Patching. Every pen-tester and auditor will point it out and every security geek pretty much *facepalms* when you admit you haven’t patched since last week. But patching is half art and half time commitment. The reality of patching is that it is not quite as easy as we always make it sound, but that doesn’t make it any less necessary as a cornerstone to digital security.
You have a Windows environment with more than 100 systems. In other words, sneakernet just doesn’t work anymore, and a good portion of these systems are servers that you need to stagger reboot/install times during a maintenance window. Basically, you qualify for WSUS!
The easy part of patching with WSUS is getting a spare server with enough storage set up, WSUS installed, and all the patches downloaded that you want to manage (start small because the storage needed adds up quick!).
The next part is figuring out your WSUS groupings and your Group Policy Objects. If you don’t do much to manage the structure of your Machines OU, you might want to start here. Time spent on planning here will save time later on in reworking things you didn’t anticipate. Using Group Policy will help ensure that you don’t have to chase every new system and herd them into WSUS. Joining the domain should take care of it!
If you’re trying to massage a new WSUS implementation in an already-built Group Policy arrangement, you’ll probably have a lot of hair-pulling or catastrophic mistakes as you try to move inheritance around, policies around, and break things out properly. It’s really not all that fun early on.
Once you start getting systems populated, you then can start looking at your deficiencies in WSUS. More than likely you will end up approving everything, but that is still a boring time sink. This might also expose a few issues. First, all the systems you’ve neglected for months or years. Second, whether you want to approve patches for every system. I’d suggest approving for every system. That way if you create a new WSUS group later on, inheritance will still apply everything you’ve done previously. If you want to split, say, servers and workstations, I’d suggest getting a separate WSUS instance/box rather than compromise the inheritance stance. It really will pay off someday when you find surprise machines in your environment, but thankfully have been patched because you approve everything for everything.
In the process, you’ll learn how to view the reports in the WSUS management console. This is tricky, so play with the filters extensively. It sucks to get a nice warm fuzzy feeling as you get caught up only to realize you hadn’t even begun to look at what systems had errors or have a backlog of updates from years ago. Don’t just look at new patches!
Eventually, you’ll get caught up!
Then on patch day you have to figure out what systems you want to approve patches for as a test before you slam them out to all the other systems. And you need some method to validate the testing. This is harder than it sounds because you need systems that get used, but are not so important that you’ll jeopardize the business if they screw up. You also need to then manage their WSUS membership (and thus their GP objects and OU assigments) to accomodate their status as test boxes. Basically, good luck with that!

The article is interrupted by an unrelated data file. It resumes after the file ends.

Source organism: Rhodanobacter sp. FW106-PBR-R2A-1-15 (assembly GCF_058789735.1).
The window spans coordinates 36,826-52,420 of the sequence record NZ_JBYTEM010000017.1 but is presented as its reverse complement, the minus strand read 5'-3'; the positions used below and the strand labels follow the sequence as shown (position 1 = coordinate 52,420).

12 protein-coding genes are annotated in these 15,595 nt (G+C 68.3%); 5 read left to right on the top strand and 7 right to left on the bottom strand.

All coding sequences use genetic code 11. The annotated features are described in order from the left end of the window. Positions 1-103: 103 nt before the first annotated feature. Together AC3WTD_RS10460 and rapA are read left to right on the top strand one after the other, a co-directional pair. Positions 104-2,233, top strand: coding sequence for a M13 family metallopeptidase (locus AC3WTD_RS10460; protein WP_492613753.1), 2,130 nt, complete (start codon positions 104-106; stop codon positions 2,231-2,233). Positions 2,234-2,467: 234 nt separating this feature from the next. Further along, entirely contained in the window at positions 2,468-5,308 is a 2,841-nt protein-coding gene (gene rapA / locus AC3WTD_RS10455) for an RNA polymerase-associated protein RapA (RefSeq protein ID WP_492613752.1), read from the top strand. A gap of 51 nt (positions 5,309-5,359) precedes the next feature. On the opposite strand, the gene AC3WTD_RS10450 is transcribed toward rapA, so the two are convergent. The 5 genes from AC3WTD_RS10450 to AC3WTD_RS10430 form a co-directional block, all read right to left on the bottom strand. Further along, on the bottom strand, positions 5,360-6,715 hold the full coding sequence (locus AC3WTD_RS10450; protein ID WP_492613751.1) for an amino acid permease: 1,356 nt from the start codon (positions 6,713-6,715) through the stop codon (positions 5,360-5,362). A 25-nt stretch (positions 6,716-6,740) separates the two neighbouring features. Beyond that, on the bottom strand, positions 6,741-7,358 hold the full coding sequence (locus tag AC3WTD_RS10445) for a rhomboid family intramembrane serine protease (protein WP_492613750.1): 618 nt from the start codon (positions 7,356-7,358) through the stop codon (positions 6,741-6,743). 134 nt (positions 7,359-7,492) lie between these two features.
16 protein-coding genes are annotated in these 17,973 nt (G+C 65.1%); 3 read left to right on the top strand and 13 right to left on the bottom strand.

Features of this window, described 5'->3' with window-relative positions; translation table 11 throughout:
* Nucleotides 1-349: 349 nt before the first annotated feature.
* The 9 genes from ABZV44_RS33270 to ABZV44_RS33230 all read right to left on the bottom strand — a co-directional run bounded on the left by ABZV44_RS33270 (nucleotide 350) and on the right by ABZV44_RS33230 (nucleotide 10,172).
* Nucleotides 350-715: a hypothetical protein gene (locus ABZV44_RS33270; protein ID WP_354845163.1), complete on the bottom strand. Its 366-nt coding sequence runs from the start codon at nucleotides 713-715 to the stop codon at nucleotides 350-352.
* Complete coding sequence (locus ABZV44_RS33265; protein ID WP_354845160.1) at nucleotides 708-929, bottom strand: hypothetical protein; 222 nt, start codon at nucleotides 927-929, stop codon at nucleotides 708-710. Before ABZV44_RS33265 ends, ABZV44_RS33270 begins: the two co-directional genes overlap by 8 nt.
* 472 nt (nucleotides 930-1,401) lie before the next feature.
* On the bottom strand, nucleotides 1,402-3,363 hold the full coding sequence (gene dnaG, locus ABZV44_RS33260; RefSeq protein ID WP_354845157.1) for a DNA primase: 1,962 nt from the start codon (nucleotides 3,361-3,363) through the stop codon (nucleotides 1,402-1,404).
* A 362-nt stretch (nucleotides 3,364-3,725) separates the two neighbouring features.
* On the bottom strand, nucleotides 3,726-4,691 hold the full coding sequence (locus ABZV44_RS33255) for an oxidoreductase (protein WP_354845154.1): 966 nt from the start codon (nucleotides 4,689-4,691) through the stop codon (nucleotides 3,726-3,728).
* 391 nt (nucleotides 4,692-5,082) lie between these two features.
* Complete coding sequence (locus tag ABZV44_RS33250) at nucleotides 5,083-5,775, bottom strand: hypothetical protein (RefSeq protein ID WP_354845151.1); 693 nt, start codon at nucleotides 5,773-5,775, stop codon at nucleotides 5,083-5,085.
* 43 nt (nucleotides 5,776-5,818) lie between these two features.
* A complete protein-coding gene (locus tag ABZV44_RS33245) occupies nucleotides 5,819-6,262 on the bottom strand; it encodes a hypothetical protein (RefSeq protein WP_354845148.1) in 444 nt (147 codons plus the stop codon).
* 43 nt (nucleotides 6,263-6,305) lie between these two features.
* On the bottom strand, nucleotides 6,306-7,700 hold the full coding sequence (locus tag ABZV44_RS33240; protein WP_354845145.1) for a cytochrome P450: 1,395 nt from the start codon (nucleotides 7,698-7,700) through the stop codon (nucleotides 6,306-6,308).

Then after some testing time, you can roll out the patches everywhere. Of course, this probably gets preceded by a wide announcement of patching, rebooting, and possible downtime in your maintenance window or overnight, and all the dumb questions that come back from it.
After all of that is done, you get the fun task of going back into WSUS to see which systems failed to do their installs. Then troubleshoot those installs, announce a second round of downtime, and get things up to speed.
In addition, you’ll probably have systems that no one likes to reboot, so they just accumulate months of patches, such as twitchy domain controllers, old systems that are more brittle than leaves in autumn, and database servers. Everyone loves a sudden database server reboot!
Whew, done, right? Nope! Now you have to have a process to validate that patches are installed on all systems that you manage. While WSUS does include reporting, it might be necessary to get some checking done out-of-band from your patching. Enter: vulnerability scanners!
This is a beast in itself as you need to be careful initially with how much you let the scanner beat on your systems. You might just end up doing Windows patch scans, which is an ok baseline if that’s all you can do. Of course, you get the pain of:
– getting systems into the scanner target list (too often this is manual!)
– getting dead systems out of the scanner target list
– parsing through the reports for both of the above
– parsing through the reports for the missing patches or alerts
– reconciling all the issues
The bottom line is patching is a necessary foundation to security. If you don’t have a patch management process for your OS of choice, you can’t have a good security stance. And too often the people who flippantly say patching is easy, don’t know anything about enterprise patching and think it’s just all about Automatic Updates and clicking the yellow icon every month before they go to bed. Proper patching is a time commitment that needs to be made by your IT or security staff, and it takes longer than you probably expect. Oh, and we’ve not even touched on non-Windows patching!